The Forgotten Stories of Muslims Who Saved Jewish People During the Holocaust
The group also recognizes the Pilkus, a Muslim family in Albania who harbored young Johanna Neumann and her mother in their home during the German occupation and convinced others that the two were family members visiting from Germany. “They put their lives on the line to save us,” Neumann, now 86, told TIME on Friday. “If it had come out that we were Jews, the whole family would have been killed.”
“What these people did, many European nations didn’t do,” she added. “They all stuck together and were determined to save Jews.”
The collection of 15 stories shows how people organically came to protect one another, even in extreme environments of war and conflict, organizers said. “Those stories are very powerful together because they show a different side to humanity. It shows that we can have hope even at a time like the Holocaust,” said Mehnaz Afridi, a Manhattan College professor who specializes in Islam and the Holocaust.
Though the narratives are being exhibited on a day observed by remembering the past, they are also vital to remember in today’s world, “given the rise of hatred,” said Dani Laurence Andrea Varadi, co-director of I Am Your Protector, the organization behind the exhibit.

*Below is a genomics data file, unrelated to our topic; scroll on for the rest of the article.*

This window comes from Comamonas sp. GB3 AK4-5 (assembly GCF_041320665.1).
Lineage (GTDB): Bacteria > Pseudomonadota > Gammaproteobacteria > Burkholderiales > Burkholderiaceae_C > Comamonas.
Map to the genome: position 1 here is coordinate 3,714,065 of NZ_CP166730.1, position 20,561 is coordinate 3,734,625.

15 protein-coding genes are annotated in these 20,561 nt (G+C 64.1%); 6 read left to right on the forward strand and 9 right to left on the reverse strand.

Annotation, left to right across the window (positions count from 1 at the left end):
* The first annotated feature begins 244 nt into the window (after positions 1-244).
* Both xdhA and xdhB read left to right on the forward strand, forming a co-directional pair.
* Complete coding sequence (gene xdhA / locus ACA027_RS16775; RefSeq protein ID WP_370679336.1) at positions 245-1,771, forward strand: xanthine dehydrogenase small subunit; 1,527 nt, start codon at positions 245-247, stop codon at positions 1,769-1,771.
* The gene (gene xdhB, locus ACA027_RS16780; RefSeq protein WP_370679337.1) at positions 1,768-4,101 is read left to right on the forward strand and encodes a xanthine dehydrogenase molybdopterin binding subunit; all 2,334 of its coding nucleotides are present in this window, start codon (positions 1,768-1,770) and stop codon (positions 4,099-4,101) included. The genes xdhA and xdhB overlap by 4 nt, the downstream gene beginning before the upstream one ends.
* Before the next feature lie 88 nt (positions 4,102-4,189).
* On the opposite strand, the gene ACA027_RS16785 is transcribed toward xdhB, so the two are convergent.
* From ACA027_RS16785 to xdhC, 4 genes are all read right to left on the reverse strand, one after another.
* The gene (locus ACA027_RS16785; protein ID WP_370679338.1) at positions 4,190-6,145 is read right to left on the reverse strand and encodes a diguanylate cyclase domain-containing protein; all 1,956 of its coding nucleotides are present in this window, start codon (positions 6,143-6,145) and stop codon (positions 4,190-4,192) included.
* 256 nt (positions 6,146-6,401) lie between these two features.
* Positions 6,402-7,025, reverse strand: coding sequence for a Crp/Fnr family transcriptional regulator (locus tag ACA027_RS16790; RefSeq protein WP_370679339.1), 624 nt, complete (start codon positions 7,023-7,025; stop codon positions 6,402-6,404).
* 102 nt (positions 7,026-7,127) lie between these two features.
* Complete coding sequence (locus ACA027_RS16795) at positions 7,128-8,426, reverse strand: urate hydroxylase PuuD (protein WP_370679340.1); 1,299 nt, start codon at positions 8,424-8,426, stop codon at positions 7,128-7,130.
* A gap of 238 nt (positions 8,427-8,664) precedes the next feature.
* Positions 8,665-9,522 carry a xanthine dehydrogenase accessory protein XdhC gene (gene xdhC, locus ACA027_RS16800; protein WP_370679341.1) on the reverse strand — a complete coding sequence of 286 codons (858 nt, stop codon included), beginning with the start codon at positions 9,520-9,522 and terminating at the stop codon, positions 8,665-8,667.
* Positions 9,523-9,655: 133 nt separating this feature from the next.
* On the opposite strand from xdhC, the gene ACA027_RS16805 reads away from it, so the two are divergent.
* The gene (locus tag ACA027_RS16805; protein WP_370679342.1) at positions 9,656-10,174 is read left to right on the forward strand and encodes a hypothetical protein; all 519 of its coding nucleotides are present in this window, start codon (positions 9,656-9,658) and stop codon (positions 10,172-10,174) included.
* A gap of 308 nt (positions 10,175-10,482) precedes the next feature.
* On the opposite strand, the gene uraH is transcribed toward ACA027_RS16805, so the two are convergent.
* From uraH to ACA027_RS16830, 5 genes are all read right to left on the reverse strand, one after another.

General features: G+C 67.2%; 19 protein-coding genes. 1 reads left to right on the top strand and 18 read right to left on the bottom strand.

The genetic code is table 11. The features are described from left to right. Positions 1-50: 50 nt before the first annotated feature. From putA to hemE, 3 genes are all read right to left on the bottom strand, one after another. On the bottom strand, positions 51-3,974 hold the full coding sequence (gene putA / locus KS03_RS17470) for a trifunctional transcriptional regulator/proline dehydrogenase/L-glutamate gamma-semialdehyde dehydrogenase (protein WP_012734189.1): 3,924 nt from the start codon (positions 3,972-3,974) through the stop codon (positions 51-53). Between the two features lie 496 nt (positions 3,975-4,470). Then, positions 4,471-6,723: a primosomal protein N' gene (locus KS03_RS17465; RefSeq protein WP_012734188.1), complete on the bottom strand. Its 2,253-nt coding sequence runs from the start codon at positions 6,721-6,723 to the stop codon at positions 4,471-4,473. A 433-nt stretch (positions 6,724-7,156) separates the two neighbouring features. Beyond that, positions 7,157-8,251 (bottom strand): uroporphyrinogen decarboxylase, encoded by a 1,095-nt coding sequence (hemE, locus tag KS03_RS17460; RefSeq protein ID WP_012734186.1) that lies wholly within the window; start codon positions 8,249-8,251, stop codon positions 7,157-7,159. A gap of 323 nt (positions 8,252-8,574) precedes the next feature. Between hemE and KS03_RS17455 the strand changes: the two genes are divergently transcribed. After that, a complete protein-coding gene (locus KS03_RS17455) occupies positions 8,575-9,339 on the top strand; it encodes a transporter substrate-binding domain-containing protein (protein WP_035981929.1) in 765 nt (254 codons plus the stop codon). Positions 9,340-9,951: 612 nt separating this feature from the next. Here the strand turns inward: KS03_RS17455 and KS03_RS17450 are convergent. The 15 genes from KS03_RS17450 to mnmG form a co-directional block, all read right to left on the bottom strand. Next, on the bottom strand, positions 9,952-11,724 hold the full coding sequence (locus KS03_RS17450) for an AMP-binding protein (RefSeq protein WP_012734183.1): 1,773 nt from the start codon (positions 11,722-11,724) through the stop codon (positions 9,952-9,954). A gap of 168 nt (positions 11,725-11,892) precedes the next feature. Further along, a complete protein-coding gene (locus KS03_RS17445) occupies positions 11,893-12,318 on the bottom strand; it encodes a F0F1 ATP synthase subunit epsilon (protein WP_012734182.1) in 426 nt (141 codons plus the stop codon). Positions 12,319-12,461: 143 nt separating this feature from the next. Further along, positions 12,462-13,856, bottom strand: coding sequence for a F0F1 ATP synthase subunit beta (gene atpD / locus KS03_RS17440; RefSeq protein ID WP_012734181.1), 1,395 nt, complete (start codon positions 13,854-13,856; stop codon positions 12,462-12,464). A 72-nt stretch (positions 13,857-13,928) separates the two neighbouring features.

“It makes people think it’s legitimate to hate,” Varadi said. “It is natural and normal to be scared and to think that we have to resist or fight, but we can also have a mechanism where we can catch ourselves and say, ‘OK, there are some people who might be problematic, and we can look at them one on one.’”
She added that the historic tales of courage show the impact that can be made when people protect targets of hate in climates of rising fear, suspicion and hatred. Varadi hoped the stories inspire others to follow suit.
“We can speak up, stand up for the other when we witness something, raise our voices in a peaceful, nonviolent way,” she said. “Whenever people think, ‘There’s nothing I can do. I cannot make a difference,’ this is the most dangerous thing to think because it is not true.”
The exhibit debuted in the headquarters of United Nations in Geneva a few weeks ago. I Am Your Protector will revive the display for a one-day commemoration event Friday at New York City’s Temple Emanu-El. However, organizers hope the stories have a lasting effect.
“I think history shows that people stand up for each other—and those were the ones who created change. And if there’s enough people who do that, then the whole reality changes,” Varadi said. “When communities come together with that mindset, whether it’s small or big, it becomes a huge force that can basically change the course of history.”